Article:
Show simple item record

dc.contributor.advisorArnold, Richard L., 1928-en_US
dc.contributor.authorHoffer, Heidi Finchen_US
dc.date.accessioned2018-10-05T18:38:53Z
dc.date.available2018-10-05T18:38:53Z
dc.date.issued1981
dc.identifier.urihttps://commons.lib.niu.edu/handle/10843/19148
dc.descriptionIncludes bibliographical references.en_US
dc.descriptionIncludes illustrations.en_US
dc.description.abstractThe purpose of this creative thesis is to demonstrate the scene design process used in the spring 1981 O'Connell Theatre production of Arthur Miller's A View From the Bridge. The first step of the process involved research of the historic locale, period, and economic structure of the situation in the play. The results aid in understanding the playwright's intent and choice of locations. The script must also be analyzed for its basic requirements of scenery, properties, lighting, sound, and action. Research included internal analysis of the script: forming a synopsis, extracting theme(s), style, turning point and climax, and character analysis. These results aid in understanding the playwright's purpose and its expected impact. An assemblage of the designer's reactions and thoughts of the internal and external research is made for the purpose of creating a workable, understandable production concept. The assemblage and production concept aid in communication with the director, lighting designer, and costume designer, and provide a focus for the creative process of the scene designer. From the beginning, production limitations such as time, budget, facility, experience level of personnel, capacity of the scene shop, equipment, and stock, act to shape the design. The final section deals with the designer’s reflections on these considerations and their affect on the design. Following agreement on basic concepts, thumbnail sketches were made and discussed. Preliminary renderings and ground plans were made and discussed. Certain elements of the design were kept and others were modified or changed to form the final design rendering and ground plan. Working drawings were then made and the construction process began. The designer in this case was the technical director and in that capacity, the designer saw to it that practical and aesthetic changes were made smoothly yet provided the effect originally intended. Upon completion of the design process, the designer assessed the design in terms of the original concept. The results were favorable in that the original ideas of entrapment and insecurity were evident in the cold, blood-like colors, the ordinary but haunting neighborhood, and tight blocking patterns elicited by the acting spaces.en_US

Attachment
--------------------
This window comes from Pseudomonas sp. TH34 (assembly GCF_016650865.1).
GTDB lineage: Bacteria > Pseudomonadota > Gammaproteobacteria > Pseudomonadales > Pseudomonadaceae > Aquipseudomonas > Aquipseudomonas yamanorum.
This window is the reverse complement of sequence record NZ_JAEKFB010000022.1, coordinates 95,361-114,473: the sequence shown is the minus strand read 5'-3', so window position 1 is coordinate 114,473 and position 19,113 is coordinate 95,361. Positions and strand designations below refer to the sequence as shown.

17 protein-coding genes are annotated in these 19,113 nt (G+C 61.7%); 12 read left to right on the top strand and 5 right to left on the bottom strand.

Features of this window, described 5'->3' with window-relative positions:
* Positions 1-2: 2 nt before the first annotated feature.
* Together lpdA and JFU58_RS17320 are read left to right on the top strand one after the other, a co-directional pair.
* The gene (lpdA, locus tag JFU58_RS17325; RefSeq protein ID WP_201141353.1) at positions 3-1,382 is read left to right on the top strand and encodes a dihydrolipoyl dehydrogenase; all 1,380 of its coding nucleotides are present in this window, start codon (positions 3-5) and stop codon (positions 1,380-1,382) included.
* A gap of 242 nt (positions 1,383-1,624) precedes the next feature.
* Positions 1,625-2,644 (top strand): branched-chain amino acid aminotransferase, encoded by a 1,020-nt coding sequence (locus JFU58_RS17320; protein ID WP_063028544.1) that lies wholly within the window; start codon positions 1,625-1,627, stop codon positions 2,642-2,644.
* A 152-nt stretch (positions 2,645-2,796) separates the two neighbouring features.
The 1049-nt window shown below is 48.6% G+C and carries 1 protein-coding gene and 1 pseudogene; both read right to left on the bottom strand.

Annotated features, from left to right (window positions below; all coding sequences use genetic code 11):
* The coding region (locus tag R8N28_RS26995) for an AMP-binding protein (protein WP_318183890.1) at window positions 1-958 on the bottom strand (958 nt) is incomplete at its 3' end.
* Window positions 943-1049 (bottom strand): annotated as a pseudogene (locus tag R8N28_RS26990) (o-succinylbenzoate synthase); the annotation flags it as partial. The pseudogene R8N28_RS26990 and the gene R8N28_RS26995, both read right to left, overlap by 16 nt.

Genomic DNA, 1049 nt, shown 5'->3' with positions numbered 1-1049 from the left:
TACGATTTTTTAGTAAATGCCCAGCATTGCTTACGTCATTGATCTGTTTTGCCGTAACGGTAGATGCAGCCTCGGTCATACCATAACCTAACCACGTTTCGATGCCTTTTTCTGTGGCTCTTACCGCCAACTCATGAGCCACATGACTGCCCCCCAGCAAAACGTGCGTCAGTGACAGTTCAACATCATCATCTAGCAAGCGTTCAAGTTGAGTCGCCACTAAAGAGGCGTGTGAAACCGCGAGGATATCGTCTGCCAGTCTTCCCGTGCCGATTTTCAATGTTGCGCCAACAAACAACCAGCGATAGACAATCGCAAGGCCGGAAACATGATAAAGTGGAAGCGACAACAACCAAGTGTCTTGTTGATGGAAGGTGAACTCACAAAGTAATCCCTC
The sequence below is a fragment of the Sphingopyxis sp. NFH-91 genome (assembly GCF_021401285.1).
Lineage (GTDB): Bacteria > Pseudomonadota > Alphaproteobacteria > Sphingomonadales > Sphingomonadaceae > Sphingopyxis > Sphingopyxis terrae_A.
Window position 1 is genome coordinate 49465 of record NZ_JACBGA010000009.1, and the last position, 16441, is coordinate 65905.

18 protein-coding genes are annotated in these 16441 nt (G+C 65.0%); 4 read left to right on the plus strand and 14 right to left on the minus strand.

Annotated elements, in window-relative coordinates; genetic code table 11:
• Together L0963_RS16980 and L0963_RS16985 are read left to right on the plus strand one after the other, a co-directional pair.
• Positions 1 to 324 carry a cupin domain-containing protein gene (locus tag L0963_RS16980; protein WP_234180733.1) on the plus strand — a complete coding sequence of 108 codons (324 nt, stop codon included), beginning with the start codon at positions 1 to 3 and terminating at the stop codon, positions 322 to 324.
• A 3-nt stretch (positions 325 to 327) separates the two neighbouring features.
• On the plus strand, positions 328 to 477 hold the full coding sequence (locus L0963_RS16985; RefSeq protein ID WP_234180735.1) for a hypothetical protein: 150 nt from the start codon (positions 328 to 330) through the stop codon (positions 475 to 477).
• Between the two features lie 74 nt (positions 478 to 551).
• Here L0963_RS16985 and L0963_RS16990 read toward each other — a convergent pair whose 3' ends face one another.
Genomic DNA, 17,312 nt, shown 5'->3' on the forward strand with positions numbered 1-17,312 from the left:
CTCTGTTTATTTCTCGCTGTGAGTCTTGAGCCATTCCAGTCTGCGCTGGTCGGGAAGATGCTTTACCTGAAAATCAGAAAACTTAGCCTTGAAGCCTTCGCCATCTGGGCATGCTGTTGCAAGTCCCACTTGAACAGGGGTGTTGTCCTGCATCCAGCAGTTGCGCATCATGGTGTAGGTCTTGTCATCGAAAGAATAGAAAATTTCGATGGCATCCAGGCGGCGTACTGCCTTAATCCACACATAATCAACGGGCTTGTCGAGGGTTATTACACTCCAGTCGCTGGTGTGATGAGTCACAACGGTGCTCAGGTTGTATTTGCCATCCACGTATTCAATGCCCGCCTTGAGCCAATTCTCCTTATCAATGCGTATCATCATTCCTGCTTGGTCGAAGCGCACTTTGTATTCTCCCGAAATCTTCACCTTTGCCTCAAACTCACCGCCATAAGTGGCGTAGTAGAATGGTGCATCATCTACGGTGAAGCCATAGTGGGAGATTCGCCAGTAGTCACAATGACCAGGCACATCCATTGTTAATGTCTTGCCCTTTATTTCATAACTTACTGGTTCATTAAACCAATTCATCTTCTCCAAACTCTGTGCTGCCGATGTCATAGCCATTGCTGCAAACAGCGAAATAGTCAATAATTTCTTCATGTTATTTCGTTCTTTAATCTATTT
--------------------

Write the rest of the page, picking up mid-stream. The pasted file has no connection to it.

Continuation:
dc.format.extent56 pages, 8 unnumbered pagesen_US
dc.language.isoengen_US
dc.publisherNorthern Illinois Universityen_US
dc.rightsNIU theses are protected by copyright. They may be viewed from Huskie Commons for any purpose, but reproduction or distribution in any format is prohibited without the written permission of the authors.en_US
dc.subject.lcshTheaters--Stage-setting and sceneryen_US
dc.titleA scene design process as exemplified by designing for A view from the bridgeen_US
dc.type.genreDissertation/Thesisen_US
dc.typeTexten_US
dc.contributor.departmentDepartment of Theatre Artsen_US
dc.description.degreeM.A. (Master of Arts)en_US


Files in this item

Thumbnail

This item appears in the following Collection(s)

Show simple item record